By Jake Thomas, Staff Writer
Ellen Rosenblum had some high-profile shoes to fill when she was sworn in as Oregon’s first female attorney general earlier this summer. She completes the term of John Kroger, the Enron-trial hero, author and publicity heavy who resigned the post to become president of Reed College.
But Rosenblum brings her own set of legal chops to the state’s top law office. Rosenblum’s long legal career in Oregon includes representing author Ken Kesey in a dispute over the film adaptation of “One Flew Over the Cuckoo’s Nest,” as well as a 14-year stint as a federal prosecutor and 22 years as an appellate and trial judge.
While running against Dwight Holton in the Democratic primary for the office, Rosenblum became an unexpected hero for advocates of liberalized marijuana laws after she took positions that put her in sharp contrast to her opponent, a former U.S. attorney who had been at the forefront of the federal crackdown on medical cannabis.
Although Rosenblum said she would make enforcement actions against pot a low priority as attorney general and would stand up for the state’s medical marijuana law in the face of federal opposition, she never fully embraced her branding as a champion of cannabis. She claimed she merely wanted to make sensible use of limited law enforcement resources and respect the will of the voters on medical marijuana. Regardless, the enthusiasm and money she drew from medical marijuana advocates helped catapult her to victory.
Rosenblum comes to the job after 49 state attorneys general reached a settlement with five of the country’s largest lending institutions. The agreement addressed mortgage loan servicing and fraud by the banks that caused a wave of foreclosures across the country. The lawsuit produced a $25 billion settlement, as well as new protections for homeowners that Rosenblum will have a hand in implementing.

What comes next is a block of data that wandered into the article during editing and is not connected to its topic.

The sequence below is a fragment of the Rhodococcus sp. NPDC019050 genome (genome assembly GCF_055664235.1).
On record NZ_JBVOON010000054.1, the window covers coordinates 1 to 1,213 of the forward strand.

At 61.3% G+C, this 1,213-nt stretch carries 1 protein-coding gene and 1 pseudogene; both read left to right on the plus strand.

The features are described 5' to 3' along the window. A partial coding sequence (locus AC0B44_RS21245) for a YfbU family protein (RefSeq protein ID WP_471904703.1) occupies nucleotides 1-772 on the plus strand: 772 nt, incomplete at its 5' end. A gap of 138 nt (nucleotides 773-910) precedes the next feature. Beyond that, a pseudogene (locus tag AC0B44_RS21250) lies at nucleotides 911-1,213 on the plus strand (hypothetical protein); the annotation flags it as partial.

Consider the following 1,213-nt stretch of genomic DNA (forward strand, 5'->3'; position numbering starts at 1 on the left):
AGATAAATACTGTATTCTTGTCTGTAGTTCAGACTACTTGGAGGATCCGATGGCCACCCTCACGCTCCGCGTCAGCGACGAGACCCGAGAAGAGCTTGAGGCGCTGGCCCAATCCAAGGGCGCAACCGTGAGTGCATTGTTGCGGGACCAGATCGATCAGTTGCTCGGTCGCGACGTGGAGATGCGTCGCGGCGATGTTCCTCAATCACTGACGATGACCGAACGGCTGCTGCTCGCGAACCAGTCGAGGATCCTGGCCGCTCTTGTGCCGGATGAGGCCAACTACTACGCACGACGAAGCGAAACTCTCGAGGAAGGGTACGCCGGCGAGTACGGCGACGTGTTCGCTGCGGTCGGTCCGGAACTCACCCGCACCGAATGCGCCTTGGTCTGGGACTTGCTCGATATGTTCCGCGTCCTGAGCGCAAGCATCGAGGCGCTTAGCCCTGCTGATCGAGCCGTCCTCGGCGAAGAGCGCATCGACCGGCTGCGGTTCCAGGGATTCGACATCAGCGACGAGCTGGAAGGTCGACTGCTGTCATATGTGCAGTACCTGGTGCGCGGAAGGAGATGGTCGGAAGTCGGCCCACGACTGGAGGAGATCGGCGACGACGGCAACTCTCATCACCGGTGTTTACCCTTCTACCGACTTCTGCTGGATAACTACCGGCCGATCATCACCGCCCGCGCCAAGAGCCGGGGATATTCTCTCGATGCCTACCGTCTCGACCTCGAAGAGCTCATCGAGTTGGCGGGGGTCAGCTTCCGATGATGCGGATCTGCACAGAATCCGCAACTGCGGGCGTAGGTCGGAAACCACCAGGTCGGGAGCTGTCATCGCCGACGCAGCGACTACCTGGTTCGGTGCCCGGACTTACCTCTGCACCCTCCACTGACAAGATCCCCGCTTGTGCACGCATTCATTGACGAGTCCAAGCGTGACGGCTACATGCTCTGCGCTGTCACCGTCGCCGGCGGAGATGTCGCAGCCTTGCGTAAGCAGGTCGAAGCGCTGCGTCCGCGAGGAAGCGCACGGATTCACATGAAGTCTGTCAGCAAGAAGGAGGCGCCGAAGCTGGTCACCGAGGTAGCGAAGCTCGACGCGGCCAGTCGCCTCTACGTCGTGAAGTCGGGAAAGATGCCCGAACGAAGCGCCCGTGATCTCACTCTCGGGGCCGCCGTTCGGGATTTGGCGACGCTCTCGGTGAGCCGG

Street Roots spoke to Rosenblum about how she plans to uphold civil liberties in an age of increasing government surveillance, what marijuana legalization might mean for her office, difficulties in keeping distressed homeowners in their homes, the high cost of incarceration and how she hopes to improve some of the little-noticed services her office provides. We began our conversation with one of the more controversial issues in Portland’s law enforcement practices.
Jake Thomas: Do you agree with your predecessor that Portland should have rejoined the Joint Terrorism Task Force (a partnership between various U.S. law enforcement agencies that has been criticized for violating the First Amendment rights of activists)?
Ellen Rosenblum: Not necessarily. I was perfectly comfortable with us having not joined it, and I never understood what the considerations were in rejoining it.
I have a lot of concerns about civil liberties. I met yesterday with representatives from the American Civil Liberties Union to hear their issues. That was not one of their issues that they raised with me. So I haven’t put that on my table with my issues. When I heard we were rejoining, I had some of the same concerns that the city had when they decided not to. Continue reading